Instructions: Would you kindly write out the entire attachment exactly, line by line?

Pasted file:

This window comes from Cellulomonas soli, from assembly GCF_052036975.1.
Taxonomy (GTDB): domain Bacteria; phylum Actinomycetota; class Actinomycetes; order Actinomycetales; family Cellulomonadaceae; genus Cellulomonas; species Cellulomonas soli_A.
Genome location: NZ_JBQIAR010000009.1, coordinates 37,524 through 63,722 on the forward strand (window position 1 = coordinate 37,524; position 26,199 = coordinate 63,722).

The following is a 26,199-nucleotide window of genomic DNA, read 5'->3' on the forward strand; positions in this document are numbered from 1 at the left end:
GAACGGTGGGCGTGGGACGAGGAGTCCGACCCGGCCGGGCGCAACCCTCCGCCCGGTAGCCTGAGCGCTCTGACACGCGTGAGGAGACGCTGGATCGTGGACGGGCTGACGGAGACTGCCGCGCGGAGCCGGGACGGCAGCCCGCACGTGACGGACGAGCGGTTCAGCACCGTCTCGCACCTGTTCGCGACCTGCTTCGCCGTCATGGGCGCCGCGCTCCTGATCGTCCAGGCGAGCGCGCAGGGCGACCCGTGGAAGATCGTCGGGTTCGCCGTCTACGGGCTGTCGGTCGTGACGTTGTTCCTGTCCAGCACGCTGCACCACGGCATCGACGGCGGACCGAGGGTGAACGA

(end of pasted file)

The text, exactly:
This window comes from Cellulomonas soli, from assembly GCF_052036975.1.
Taxonomy (GTDB): domain Bacteria; phylum Actinomycetota; class Actinomycetes; order Actinomycetales; family Cellulomonadaceae; genus Cellulomonas; species Cellulomonas soli_A.
Genome location: NZ_JBQIAR010000009.1, coordinates 37,524 through 63,722 on the forward strand (window position 1 = coordinate 37,524; position 26,199 = coordinate 63,722).

The following is a 26,199-nucleotide window of genomic DNA, read 5'->3' on the forward strand; positions in this document are numbered from 1 at the left end:
GAACGGTGGGCGTGGGACGAGGAGTCCGACCCGGCCGGGCGCAACCCTCCGCCCGGTAGCCTGAGCGCTCTGACACGCGTGAGGAGACGCTGGATCGTGGACGGGCTGACGGAGACTGCCGCGCGGAGCCGGGACGGCAGCCCGCACGTGACGGACGAGCGGTTCAGCACCGTCTCGCACCTGTTCGCGACCTGCTTCGCCGTCATGGGCGCCGCGCTCCTGATCGTCCAGGCGAGCGCGCAGGGCGACCCGTGGAAGATCGTCGGGTTCGCCGTCTACGGGCTGTCGGTCGTGACGTTGTTCCTGTCCAGCACGCTGCACCACGGCATCGACGGCGGACCGAGGGTGAACGA